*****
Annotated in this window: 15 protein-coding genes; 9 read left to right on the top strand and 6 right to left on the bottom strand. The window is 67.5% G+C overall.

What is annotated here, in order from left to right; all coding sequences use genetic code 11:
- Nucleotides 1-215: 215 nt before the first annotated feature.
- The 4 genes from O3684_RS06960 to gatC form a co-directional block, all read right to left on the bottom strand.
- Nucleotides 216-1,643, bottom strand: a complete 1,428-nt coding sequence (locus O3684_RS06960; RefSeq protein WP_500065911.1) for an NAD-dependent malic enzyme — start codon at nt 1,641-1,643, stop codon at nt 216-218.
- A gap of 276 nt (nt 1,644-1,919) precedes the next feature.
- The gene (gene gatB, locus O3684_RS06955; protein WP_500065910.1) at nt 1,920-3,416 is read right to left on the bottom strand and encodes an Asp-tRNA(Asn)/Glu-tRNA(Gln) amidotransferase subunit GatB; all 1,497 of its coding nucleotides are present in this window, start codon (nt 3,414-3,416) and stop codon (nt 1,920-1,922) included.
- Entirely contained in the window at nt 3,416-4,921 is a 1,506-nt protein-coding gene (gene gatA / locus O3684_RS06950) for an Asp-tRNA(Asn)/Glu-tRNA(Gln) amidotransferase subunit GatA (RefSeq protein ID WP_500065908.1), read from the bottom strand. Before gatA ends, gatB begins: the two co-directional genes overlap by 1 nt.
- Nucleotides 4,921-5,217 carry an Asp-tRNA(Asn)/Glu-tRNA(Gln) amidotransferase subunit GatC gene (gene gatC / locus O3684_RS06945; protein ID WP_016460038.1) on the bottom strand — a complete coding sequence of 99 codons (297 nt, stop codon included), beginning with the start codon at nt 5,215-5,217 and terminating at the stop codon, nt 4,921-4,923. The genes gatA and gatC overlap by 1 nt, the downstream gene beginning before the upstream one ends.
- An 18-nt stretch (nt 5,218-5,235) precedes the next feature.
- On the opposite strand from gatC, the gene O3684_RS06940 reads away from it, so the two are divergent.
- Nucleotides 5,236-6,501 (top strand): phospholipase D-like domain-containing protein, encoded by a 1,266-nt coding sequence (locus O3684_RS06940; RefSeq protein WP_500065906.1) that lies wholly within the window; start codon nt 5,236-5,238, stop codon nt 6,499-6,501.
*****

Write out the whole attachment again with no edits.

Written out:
Annotated in this window: 15 protein-coding genes; 9 read left to right on the top strand and 6 right to left on the bottom strand. The window is 67.5% G+C overall.

What is annotated here, in order from left to right; all coding sequences use genetic code 11:
- Nucleotides 1-215: 215 nt before the first annotated feature.
- The 4 genes from O3684_RS06960 to gatC form a co-directional block, all read right to left on the bottom strand.
- Nucleotides 216-1,643, bottom strand: a complete 1,428-nt coding sequence (locus O3684_RS06960; RefSeq protein WP_500065911.1) for an NAD-dependent malic enzyme — start codon at nt 1,641-1,643, stop codon at nt 216-218.
- A gap of 276 nt (nt 1,644-1,919) precedes the next feature.
- The gene (gene gatB, locus O3684_RS06955; protein WP_500065910.1) at nt 1,920-3,416 is read right to left on the bottom strand and encodes an Asp-tRNA(Asn)/Glu-tRNA(Gln) amidotransferase subunit GatB; all 1,497 of its coding nucleotides are present in this window, start codon (nt 3,414-3,416) and stop codon (nt 1,920-1,922) included.
- Entirely contained in the window at nt 3,416-4,921 is a 1,506-nt protein-coding gene (gene gatA / locus O3684_RS06950) for an Asp-tRNA(Asn)/Glu-tRNA(Gln) amidotransferase subunit GatA (RefSeq protein ID WP_500065908.1), read from the bottom strand. Before gatA ends, gatB begins: the two co-directional genes overlap by 1 nt.
- Nucleotides 4,921-5,217 carry an Asp-tRNA(Asn)/Glu-tRNA(Gln) amidotransferase subunit GatC gene (gene gatC / locus O3684_RS06945; protein ID WP_016460038.1) on the bottom strand — a complete coding sequence of 99 codons (297 nt, stop codon included), beginning with the start codon at nt 5,215-5,217 and terminating at the stop codon, nt 4,921-4,923. The genes gatA and gatC overlap by 1 nt, the downstream gene beginning before the upstream one ends.
- An 18-nt stretch (nt 5,218-5,235) precedes the next feature.
- On the opposite strand from gatC, the gene O3684_RS06940 reads away from it, so the two are divergent.
- Nucleotides 5,236-6,501 (top strand): phospholipase D-like domain-containing protein, encoded by a 1,266-nt coding sequence (locus O3684_RS06940; RefSeq protein WP_500065906.1) that lies wholly within the window; start codon nt 5,236-5,238, stop codon nt 6,499-6,501.